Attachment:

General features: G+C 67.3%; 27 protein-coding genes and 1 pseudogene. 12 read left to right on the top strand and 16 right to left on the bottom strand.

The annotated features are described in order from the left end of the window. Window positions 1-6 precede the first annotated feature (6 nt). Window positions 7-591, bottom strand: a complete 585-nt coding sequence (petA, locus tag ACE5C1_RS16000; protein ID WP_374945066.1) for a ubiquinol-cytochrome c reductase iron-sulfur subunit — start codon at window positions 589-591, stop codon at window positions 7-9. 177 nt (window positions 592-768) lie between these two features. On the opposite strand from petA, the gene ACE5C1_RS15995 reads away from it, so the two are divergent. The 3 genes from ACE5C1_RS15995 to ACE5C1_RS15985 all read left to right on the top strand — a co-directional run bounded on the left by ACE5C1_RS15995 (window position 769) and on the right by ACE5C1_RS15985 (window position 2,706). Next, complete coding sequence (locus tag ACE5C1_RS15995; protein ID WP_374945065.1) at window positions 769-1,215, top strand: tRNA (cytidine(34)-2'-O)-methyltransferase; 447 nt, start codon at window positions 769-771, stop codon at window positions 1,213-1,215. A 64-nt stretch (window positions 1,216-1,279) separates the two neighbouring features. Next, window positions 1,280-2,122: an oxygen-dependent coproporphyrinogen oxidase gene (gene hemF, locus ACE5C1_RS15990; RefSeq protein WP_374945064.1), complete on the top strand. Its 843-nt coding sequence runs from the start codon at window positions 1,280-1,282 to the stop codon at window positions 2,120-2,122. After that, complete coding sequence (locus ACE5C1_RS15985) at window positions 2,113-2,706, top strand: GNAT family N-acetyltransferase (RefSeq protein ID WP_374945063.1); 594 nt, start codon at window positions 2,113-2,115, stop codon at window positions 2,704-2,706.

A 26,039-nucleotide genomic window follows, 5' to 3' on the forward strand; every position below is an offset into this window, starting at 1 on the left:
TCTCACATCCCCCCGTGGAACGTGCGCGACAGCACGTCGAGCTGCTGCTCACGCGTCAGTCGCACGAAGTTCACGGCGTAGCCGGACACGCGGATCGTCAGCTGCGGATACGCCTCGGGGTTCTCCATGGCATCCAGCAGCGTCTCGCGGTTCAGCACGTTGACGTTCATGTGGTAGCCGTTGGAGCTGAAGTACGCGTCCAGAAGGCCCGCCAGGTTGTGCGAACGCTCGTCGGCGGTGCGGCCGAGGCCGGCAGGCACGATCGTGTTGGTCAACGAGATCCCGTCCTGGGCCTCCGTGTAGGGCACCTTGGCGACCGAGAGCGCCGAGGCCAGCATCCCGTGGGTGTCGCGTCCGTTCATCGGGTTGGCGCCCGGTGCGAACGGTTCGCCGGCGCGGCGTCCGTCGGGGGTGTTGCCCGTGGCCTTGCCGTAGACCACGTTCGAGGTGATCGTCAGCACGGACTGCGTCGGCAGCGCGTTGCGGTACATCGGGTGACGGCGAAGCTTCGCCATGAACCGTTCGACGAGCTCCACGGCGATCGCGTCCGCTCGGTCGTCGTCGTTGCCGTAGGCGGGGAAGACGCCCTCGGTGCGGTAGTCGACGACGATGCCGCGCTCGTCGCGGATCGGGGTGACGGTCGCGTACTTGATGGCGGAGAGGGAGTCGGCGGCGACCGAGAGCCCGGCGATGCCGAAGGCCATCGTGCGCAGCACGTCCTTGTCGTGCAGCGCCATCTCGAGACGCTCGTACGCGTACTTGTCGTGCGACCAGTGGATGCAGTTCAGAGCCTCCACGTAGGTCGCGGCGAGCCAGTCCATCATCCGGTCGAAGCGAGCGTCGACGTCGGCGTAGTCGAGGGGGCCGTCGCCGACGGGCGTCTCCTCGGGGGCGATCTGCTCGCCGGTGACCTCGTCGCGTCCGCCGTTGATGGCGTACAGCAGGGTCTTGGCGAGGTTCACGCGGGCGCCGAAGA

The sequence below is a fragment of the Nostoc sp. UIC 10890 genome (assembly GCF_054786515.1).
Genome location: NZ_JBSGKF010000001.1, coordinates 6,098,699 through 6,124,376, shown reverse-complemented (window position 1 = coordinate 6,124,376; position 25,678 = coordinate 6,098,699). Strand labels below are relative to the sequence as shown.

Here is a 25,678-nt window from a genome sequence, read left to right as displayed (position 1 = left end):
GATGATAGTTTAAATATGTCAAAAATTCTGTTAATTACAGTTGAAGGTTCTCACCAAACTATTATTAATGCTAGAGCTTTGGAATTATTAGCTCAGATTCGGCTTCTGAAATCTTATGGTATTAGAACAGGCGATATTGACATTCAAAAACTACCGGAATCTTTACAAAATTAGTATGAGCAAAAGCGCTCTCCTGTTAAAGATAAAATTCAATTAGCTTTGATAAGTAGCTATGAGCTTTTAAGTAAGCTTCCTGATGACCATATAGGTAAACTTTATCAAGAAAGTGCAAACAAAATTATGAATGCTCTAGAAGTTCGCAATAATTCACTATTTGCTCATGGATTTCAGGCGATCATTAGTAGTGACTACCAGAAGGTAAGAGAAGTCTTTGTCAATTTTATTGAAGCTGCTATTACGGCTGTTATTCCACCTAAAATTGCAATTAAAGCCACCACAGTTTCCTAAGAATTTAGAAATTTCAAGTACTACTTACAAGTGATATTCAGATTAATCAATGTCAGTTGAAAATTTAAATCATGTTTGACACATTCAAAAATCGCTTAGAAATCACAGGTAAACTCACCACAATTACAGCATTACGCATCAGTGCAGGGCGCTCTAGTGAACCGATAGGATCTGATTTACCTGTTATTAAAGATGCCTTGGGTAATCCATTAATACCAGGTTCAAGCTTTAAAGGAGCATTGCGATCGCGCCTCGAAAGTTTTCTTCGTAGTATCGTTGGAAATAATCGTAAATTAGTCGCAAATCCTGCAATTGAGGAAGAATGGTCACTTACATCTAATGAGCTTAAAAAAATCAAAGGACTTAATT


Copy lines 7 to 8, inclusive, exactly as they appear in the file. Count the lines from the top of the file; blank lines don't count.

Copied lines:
Here is a 25,678-nt window from a genome sequence, read left to right as displayed (position 1 = left end):
GATGATAGTTTAAATATGTCAAAAATTCTGTTAATTACAGTTGAAGGTTCTCACCAAACTATTATTAATGCTAGAGCTTTGGAATTATTAGCTCAGATTCGGCTTCTGAAATCTTATGGTATTAGAACAGGCGATATTGACATTCAAAAACTACCGGAATCTTTACAAAATTAGTATGAGCAAAAGCGCTCTCCTGTTAAAGATAAAATTCAATTAGCTTTGATAAGTAGCTATGAGCTTTTAAGTAAGCTTCCTGATGACCATATAGGTAAACTTTATCAAGAAAGTGCAAACAAAATTATGAATGCTCTAGAAGTTCGCAATAATTCACTATTTGCTCATGGATTTCAGGCGATCATTAGTAGTGACTACCAGAAGGTAAGAGAAGTCTTTGTCAATTTTATTGAAGCTGCTATTACGGCTGTTATTCCACCTAAAATTGCAATTAAAGCCACCACAGTTTCCTAAGAATTTAGAAATTTCAAGTACTACTTACAAGTGATATTCAGATTAATCAATGTCAGTTGAAAATTTAAATCATGTTTGACACATTCAAAAATCGCTTAGAAATCACAGGTAAACTCACCACAATTACAGCATTACGCATCAGTGCAGGGCGCTCTAGTGAACCGATAGGATCTGATTTACCTGTTATTAAAGATGCCTTGGGTAATCCATTAATACCAGGTTCAAGCTTTAAAGGAGCATTGCGATCGCGCCTCGAAAGTTTTCTTCGTAGTATCGTTGGAAATAATCGTAAATTAGTCGCAAATCCTGCAATTGAGGAAGAATGGTCACTTACATCTAATGAGCTTAAAAAAATCAAAGGACTTAATT